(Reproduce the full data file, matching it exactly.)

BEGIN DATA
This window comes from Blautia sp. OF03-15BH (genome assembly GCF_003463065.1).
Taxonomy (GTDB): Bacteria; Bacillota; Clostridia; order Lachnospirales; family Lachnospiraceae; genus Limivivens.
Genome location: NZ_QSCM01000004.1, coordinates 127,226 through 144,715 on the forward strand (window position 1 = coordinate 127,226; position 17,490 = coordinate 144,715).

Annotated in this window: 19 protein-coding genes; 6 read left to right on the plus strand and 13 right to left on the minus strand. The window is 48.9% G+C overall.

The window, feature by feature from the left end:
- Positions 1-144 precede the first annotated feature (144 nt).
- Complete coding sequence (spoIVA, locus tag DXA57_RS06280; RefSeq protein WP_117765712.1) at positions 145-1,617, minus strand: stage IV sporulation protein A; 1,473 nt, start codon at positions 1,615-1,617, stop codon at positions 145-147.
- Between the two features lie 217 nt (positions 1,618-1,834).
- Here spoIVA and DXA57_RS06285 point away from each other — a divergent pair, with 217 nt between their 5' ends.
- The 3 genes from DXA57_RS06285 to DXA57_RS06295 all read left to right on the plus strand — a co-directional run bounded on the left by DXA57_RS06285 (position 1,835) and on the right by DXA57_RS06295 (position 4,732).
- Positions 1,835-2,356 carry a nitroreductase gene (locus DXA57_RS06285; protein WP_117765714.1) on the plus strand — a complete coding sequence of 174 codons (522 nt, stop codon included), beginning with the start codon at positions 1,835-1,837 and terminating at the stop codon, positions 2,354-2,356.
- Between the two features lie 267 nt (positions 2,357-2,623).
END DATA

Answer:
This window comes from Blautia sp. OF03-15BH (genome assembly GCF_003463065.1).
Taxonomy (GTDB): Bacteria; Bacillota; Clostridia; order Lachnospirales; family Lachnospiraceae; genus Limivivens.
Genome location: NZ_QSCM01000004.1, coordinates 127,226 through 144,715 on the forward strand (window position 1 = coordinate 127,226; position 17,490 = coordinate 144,715).

Annotated in this window: 19 protein-coding genes; 6 read left to right on the plus strand and 13 right to left on the minus strand. The window is 48.9% G+C overall.

The window, feature by feature from the left end:
- Positions 1-144 precede the first annotated feature (144 nt).
- Complete coding sequence (spoIVA, locus tag DXA57_RS06280; RefSeq protein WP_117765712.1) at positions 145-1,617, minus strand: stage IV sporulation protein A; 1,473 nt, start codon at positions 1,615-1,617, stop codon at positions 145-147.
- Between the two features lie 217 nt (positions 1,618-1,834).
- Here spoIVA and DXA57_RS06285 point away from each other — a divergent pair, with 217 nt between their 5' ends.
- The 3 genes from DXA57_RS06285 to DXA57_RS06295 all read left to right on the plus strand — a co-directional run bounded on the left by DXA57_RS06285 (position 1,835) and on the right by DXA57_RS06295 (position 4,732).
- Positions 1,835-2,356 carry a nitroreductase gene (locus DXA57_RS06285; protein WP_117765714.1) on the plus strand — a complete coding sequence of 174 codons (522 nt, stop codon included), beginning with the start codon at positions 1,835-1,837 and terminating at the stop codon, positions 2,354-2,356.
- Between the two features lie 267 nt (positions 2,357-2,623).